مرکزی صفحہ Lung Cancer K-ras 4A and 4B mRNA levels correlate with superoxide in lung adenocarcinoma cells, while at the...

K-ras 4A and 4B mRNA levels correlate with superoxide in lung adenocarcinoma cells, while at the protein level, only mutant K-ras 4A protein correlates with superoxide

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Lung Cancer
June, 2013
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Lung Cancer 80 (2013) 263–269

Contents lists available at SciVerse ScienceDirect

Lung Cancer
journal homepage: www.elsevier.com/locate/lungcan

K-ras 4A and 4B mRNA levels correlate with superoxide in lung adenocarcinoma
cells, while at the protein level, only mutant K-ras 4A protein correlates with
Richard J. Calvert a,∗ , Meghana Gupta b , Anna Maciag c , Yih-Horng Shiao b , Lucy M. Anderson b

U.S. Food and Drug Administration, MOD-1 Laboratory, 8301 Muirkirk Road, Laurel, MD 20708, United States
Laboratory of Comparative Carcinogenesis, Frederick National Laboratory for Cancer Research, Frederick, MD 21702, United States
Basic Science Program, SAIC-Frederick Inc., Frederick National Laboratory for Cancer Research, Frederick, MD 21702, United States

a r t i c l e

i n f o

Article history:
Received 29 October 2012
Received in revised form 18 January 2013
Accepted 26 January 2013
K-ras 4A
Mutant K-ras
Cell lines

a b s t r a c t
The K-ras gene is frequently mutated in lung and other cancers. K-ras protein includes two splice variants,
K-ras 4A and 4B. While K-ras 4B is more widely expressed, recent evidence implicates K-ras 4A in lung
tumorigenesis. We found that K-ras 4A protein has a wide range of expression in a large panel of human
lung adenocarcinoma cell lines. In cell lines with mutant K-ras, but not those with wildtype K-ras, the
K-ras 4A protein had a strong positive correlation with levels of cellular superoxide. We investigated
whether K-ras 4A protein was involved in superoxide production, or alternatively was modulated by
elevated superoxide. Experiments with small interfering RNA targeting K-ras 4A did not confirm its role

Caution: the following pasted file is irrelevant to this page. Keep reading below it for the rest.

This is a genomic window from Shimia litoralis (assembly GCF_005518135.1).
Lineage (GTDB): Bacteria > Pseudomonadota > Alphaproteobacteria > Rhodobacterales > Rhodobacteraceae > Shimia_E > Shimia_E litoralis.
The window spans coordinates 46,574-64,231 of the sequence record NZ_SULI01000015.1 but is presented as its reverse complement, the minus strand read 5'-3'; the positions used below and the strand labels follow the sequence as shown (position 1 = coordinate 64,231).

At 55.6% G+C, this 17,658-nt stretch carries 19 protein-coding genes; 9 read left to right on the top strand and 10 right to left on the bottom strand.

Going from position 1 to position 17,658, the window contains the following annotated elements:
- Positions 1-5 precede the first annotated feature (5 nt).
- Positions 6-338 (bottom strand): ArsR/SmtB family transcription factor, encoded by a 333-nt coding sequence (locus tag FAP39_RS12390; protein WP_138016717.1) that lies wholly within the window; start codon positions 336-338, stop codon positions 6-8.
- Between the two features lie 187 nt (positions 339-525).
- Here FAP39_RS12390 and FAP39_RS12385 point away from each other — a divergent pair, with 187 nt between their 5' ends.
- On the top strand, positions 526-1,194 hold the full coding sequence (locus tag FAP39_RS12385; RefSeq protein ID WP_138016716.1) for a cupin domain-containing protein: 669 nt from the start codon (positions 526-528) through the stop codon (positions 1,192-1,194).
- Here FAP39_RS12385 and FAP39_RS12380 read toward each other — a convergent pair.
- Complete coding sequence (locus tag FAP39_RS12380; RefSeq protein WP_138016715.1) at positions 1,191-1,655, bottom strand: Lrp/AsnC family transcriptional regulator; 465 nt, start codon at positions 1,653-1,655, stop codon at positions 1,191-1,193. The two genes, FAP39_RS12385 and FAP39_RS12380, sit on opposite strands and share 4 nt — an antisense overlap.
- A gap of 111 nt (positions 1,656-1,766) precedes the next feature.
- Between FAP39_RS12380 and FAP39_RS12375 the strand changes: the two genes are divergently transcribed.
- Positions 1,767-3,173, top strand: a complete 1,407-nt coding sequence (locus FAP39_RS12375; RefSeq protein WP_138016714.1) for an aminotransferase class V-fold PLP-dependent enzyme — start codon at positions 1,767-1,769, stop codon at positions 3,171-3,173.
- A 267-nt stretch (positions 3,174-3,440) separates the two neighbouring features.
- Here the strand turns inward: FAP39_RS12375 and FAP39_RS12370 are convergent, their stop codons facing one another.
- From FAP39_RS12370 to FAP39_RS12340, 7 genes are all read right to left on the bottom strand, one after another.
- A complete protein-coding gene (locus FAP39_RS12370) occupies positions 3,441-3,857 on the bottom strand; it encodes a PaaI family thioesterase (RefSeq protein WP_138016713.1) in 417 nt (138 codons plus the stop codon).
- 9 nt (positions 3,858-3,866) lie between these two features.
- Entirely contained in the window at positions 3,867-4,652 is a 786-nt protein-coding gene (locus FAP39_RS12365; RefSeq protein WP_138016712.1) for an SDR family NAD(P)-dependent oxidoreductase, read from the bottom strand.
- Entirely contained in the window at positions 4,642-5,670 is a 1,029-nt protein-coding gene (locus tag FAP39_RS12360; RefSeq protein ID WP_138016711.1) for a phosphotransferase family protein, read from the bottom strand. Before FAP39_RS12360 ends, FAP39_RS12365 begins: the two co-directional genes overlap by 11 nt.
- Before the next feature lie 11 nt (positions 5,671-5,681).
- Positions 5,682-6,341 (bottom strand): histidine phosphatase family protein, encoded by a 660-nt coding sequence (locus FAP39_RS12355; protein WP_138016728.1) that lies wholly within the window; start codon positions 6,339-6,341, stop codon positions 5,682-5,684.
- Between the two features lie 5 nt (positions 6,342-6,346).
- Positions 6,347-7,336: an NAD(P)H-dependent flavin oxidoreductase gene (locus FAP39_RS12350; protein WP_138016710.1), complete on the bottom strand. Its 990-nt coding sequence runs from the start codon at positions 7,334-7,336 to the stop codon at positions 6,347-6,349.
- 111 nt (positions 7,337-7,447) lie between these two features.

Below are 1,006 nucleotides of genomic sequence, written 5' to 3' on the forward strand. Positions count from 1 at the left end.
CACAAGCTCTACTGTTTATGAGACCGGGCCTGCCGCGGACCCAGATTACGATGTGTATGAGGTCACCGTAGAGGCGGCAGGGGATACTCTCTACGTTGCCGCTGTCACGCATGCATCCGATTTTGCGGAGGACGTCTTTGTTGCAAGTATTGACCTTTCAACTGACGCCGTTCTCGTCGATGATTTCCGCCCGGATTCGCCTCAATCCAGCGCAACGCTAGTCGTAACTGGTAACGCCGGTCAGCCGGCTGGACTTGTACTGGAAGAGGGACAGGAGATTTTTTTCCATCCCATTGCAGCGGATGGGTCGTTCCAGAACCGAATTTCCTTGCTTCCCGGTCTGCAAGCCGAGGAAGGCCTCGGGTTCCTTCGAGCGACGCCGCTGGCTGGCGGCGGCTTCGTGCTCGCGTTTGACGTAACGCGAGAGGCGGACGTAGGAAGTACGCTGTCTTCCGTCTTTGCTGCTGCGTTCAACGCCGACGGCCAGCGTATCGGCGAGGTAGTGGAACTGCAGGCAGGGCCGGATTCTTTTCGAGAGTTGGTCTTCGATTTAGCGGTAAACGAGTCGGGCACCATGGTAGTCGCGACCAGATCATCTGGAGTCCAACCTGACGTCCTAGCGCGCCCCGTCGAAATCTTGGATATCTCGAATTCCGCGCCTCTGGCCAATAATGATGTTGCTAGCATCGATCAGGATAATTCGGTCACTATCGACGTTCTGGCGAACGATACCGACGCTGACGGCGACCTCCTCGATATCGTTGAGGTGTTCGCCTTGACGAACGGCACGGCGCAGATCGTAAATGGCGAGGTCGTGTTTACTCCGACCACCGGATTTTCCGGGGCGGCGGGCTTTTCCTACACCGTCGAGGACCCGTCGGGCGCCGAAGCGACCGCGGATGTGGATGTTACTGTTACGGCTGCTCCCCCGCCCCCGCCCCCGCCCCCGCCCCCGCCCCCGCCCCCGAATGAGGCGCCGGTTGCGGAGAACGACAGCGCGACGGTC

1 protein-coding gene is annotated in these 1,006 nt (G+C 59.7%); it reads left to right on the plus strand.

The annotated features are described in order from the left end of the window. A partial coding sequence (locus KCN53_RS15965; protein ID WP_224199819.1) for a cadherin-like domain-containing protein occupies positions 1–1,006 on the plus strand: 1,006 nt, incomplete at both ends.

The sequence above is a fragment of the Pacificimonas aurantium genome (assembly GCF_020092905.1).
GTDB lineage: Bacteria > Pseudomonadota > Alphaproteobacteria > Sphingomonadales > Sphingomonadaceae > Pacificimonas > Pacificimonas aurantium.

in superoxide generation. However, decreasing cellular superoxide with the scavenger Tiron tended to
reduce levels of K-ras 4A protein. K-ras 4A and 4B mRNA were also quantified in a number of NSCLC cell
lines. 4A mRNA correlated with 4A protein only in K-ras-mutant cells. K-ras 4A mRNA also correlated
with s; uperoxide, but with no difference between cell lines with mutant or wildtype K-ras. K-ras 4B mRNA
correlated with 4A mRNA and with superoxide, in both K-ras mutant and wildtype cells. The results are
consistent with superoxide directly or indirectly up-regulating expression of all K-ras genes, and also
increasing the stability of K-ras 4A mutant protein selectively.
Published by Elsevier Ireland Ltd.

1. Introduction
K-ras protein has two distinct isoforms, K-ras 4A and 4B, which
result from alternate splicing and differ mainly at the carboxyl
terminal hypervariable region; mutations at codons 12 and 13,
common in some human cancers, affect both isoforms. K-ras 4B
is more widely expressed [1,2]; is necessary for embryonic development, whereas K-ras 4A is not [3]; and does not affect lifespan
or spontaneous tumor incidence in mice [4]. In some situations, Kras 4A was found to be pro-apoptotic [4] or tumor suppressive [5].
For these reasons K-ras 4B has often been the main focus of attention. Recently, however, in mouse lung K-ras 4A was implicated in
tumor initiation [6] and development [7]. Increased K-ras 4A/4B
ratios in mouse lung correlated with susceptibility to lung tumorigenesis [1]. Cell culture studies also indicated enhanced oncogenic
properties for K-ras 4A: transfected into NIH3T3 fibroblasts, Rat1 fibroblasts, or RIE-1 epithelial cells, K-ras 4A was much more